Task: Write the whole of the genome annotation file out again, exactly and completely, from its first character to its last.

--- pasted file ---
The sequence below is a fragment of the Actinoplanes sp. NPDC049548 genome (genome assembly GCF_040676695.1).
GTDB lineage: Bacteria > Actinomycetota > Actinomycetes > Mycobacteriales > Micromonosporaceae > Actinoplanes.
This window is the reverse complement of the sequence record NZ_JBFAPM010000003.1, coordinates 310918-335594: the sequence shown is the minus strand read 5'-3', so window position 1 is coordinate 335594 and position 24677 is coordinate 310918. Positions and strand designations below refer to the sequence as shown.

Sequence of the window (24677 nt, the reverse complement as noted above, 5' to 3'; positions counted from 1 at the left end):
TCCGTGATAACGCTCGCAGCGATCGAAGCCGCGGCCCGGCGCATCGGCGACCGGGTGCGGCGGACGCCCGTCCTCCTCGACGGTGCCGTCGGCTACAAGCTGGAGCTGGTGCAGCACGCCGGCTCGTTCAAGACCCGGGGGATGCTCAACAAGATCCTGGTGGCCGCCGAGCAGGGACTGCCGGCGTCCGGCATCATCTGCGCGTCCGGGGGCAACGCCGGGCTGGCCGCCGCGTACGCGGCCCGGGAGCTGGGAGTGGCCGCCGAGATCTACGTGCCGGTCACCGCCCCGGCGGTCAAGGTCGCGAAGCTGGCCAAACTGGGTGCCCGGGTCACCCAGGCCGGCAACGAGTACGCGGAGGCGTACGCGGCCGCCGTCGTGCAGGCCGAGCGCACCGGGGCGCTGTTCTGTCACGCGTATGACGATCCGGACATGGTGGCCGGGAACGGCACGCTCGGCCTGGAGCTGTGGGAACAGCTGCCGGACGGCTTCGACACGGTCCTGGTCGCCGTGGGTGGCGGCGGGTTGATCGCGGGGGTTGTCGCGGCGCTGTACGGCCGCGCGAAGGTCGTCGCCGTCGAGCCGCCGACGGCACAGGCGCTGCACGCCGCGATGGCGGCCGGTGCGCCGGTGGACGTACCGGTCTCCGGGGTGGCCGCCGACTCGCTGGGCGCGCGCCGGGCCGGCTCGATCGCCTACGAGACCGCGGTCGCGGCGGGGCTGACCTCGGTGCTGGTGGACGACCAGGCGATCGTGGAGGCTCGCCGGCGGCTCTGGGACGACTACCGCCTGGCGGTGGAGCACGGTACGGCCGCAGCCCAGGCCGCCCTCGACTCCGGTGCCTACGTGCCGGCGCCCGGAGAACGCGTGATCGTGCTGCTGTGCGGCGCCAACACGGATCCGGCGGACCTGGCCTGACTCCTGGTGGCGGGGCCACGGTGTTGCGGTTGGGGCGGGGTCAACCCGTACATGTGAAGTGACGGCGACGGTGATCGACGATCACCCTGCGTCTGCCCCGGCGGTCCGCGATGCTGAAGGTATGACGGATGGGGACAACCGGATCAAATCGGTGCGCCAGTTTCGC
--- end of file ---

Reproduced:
The sequence below is a fragment of the Actinoplanes sp. NPDC049548 genome (genome assembly GCF_040676695.1).
GTDB lineage: Bacteria > Actinomycetota > Actinomycetes > Mycobacteriales > Micromonosporaceae > Actinoplanes.
This window is the reverse complement of the sequence record NZ_JBFAPM010000003.1, coordinates 310918-335594: the sequence shown is the minus strand read 5'-3', so window position 1 is coordinate 335594 and position 24677 is coordinate 310918. Positions and strand designations below refer to the sequence as shown.

Sequence of the window (24677 nt, the reverse complement as noted above, 5' to 3'; positions counted from 1 at the left end):
TCCGTGATAACGCTCGCAGCGATCGAAGCCGCGGCCCGGCGCATCGGCGACCGGGTGCGGCGGACGCCCGTCCTCCTCGACGGTGCCGTCGGCTACAAGCTGGAGCTGGTGCAGCACGCCGGCTCGTTCAAGACCCGGGGGATGCTCAACAAGATCCTGGTGGCCGCCGAGCAGGGACTGCCGGCGTCCGGCATCATCTGCGCGTCCGGGGGCAACGCCGGGCTGGCCGCCGCGTACGCGGCCCGGGAGCTGGGAGTGGCCGCCGAGATCTACGTGCCGGTCACCGCCCCGGCGGTCAAGGTCGCGAAGCTGGCCAAACTGGGTGCCCGGGTCACCCAGGCCGGCAACGAGTACGCGGAGGCGTACGCGGCCGCCGTCGTGCAGGCCGAGCGCACCGGGGCGCTGTTCTGTCACGCGTATGACGATCCGGACATGGTGGCCGGGAACGGCACGCTCGGCCTGGAGCTGTGGGAACAGCTGCCGGACGGCTTCGACACGGTCCTGGTCGCCGTGGGTGGCGGCGGGTTGATCGCGGGGGTTGTCGCGGCGCTGTACGGCCGCGCGAAGGTCGTCGCCGTCGAGCCGCCGACGGCACAGGCGCTGCACGCCGCGATGGCGGCCGGTGCGCCGGTGGACGTACCGGTCTCCGGGGTGGCCGCCGACTCGCTGGGCGCGCGCCGGGCCGGCTCGATCGCCTACGAGACCGCGGTCGCGGCGGGGCTGACCTCGGTGCTGGTGGACGACCAGGCGATCGTGGAGGCTCGCCGGCGGCTCTGGGACGACTACCGCCTGGCGGTGGAGCACGGTACGGCCGCAGCCCAGGCCGCCCTCGACTCCGGTGCCTACGTGCCGGCGCCCGGAGAACGCGTGATCGTGCTGCTGTGCGGCGCCAACACGGATCCGGCGGACCTGGCCTGACTCCTGGTGGCGGGGCCACGGTGTTGCGGTTGGGGCGGGGTCAACCCGTACATGTGAAGTGACGGCGACGGTGATCGACGATCACCCTGCGTCTGCCCCGGCGGTCCGCGATGCTGAAGGTATGACGGATGGGGACAACCGGATCAAATCGGTGCGCCAGTTTCGC